During periods of wakefulness, PSV and NAVA were clinically adjusted by the attending physician to obtain a tidal volume of 8 mL/kg of predicted body weight and a respiratory rate ≤ 35 breaths/min. For both modes of ventilation, inspiratory triggering sensitivity was set at thresholds that would not allow auto-triggering for both modes of ventilation: 0.5 mV in NAVA and 5 in PSV.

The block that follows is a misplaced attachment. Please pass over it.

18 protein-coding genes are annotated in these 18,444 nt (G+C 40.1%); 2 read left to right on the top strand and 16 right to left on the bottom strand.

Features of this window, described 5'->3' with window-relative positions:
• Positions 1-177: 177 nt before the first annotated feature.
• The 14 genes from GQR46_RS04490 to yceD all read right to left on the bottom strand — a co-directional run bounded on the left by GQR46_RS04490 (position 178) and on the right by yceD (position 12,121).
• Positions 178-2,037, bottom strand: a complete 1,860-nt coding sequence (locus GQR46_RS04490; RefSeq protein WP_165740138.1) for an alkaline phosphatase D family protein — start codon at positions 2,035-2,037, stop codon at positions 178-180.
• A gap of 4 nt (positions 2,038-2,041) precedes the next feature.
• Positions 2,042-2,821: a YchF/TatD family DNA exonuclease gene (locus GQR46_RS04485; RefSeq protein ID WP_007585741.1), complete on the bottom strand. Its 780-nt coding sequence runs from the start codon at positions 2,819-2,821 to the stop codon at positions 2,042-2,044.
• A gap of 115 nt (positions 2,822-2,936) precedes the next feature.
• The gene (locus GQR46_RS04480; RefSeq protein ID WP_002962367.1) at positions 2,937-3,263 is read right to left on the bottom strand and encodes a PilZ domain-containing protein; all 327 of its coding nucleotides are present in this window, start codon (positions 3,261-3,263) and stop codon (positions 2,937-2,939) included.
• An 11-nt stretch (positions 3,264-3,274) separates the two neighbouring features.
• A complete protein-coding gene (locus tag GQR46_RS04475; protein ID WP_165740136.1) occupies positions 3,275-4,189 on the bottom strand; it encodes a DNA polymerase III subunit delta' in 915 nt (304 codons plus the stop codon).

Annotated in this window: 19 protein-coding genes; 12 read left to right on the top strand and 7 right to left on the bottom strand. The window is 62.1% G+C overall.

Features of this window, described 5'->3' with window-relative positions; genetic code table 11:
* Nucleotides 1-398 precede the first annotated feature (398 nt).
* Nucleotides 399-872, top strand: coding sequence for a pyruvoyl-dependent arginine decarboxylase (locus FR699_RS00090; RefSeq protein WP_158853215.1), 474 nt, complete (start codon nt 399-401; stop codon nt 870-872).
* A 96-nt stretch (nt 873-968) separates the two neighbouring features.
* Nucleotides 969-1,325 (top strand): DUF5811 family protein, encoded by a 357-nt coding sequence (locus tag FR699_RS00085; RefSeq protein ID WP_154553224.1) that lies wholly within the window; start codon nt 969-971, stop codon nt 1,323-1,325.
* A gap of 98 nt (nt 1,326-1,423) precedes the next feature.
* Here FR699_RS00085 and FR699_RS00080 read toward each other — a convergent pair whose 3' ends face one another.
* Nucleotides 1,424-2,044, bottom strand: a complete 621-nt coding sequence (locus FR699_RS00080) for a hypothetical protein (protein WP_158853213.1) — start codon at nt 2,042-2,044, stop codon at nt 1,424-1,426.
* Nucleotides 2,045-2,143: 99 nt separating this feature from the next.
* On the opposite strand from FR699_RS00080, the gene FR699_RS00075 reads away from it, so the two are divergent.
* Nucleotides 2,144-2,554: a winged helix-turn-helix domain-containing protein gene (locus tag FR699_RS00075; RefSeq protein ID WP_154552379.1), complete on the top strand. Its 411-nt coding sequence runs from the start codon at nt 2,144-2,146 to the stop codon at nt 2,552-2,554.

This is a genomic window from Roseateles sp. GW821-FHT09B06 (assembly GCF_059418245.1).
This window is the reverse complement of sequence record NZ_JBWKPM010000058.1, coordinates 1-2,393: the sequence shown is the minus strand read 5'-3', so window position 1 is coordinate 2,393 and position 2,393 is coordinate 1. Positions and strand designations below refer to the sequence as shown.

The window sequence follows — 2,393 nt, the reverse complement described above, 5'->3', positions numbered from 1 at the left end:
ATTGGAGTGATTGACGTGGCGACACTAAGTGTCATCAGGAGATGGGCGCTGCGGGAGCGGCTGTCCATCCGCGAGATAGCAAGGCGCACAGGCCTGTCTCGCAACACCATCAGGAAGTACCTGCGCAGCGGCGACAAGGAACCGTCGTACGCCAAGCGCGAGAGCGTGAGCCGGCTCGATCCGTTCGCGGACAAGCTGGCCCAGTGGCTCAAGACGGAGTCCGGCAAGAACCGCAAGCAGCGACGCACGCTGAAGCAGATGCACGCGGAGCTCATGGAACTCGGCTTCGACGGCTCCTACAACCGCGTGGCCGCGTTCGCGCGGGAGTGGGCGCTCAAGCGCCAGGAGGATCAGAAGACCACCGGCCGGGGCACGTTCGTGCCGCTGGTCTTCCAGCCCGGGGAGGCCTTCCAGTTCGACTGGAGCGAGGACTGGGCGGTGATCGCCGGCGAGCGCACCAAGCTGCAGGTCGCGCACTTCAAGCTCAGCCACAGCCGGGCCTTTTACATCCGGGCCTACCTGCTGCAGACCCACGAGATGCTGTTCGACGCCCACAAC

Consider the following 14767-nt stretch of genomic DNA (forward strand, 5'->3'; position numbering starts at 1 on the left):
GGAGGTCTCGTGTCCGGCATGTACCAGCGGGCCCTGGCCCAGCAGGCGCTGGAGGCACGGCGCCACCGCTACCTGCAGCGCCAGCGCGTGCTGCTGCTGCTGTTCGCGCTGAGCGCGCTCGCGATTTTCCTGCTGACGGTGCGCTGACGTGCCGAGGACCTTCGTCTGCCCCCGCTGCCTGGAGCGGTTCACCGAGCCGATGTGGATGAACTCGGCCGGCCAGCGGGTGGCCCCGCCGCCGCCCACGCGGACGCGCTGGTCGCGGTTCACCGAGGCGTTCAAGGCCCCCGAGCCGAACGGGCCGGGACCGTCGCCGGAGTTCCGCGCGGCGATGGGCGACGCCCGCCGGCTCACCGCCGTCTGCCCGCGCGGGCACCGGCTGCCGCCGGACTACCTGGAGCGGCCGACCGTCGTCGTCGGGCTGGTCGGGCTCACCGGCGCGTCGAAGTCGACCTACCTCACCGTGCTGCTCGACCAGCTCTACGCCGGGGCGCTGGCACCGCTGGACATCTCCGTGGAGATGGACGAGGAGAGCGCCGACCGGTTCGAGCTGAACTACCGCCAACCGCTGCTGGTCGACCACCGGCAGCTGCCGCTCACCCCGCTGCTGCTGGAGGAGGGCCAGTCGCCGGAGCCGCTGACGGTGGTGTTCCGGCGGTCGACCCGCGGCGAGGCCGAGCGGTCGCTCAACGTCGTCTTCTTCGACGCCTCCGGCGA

EEG was recorded from standard locations: left frontal/right mastoïd reference (F3/M2 or F3/A2), right frontal/left mastoid reference (F4/M1or F4/A1), left central/right mastoïd reference (C3/M2 or C3/A2), right central/left mastoïd reference (C4/M1 or C4/A1), left occipital/right mastoïd reference (O1/M2 or O1/A2), and right occipital/left mastoïd reference (O2/M1or O2/A1), according to the International 10-20 System for electrode placement . The standard reference used was the left mastoid lead . Two electro-oculogram and three chin electromyogram leads were used to score REM and non-REM sleep. The electroencephalogram, the right and left electro-oculogram, and the submental electromyogram signals were amplified and recorded in the data acquisition system (Alice 5 polysomnography system using Alice® Sleepware™ 2.5 software, Respironics, Nantes, France).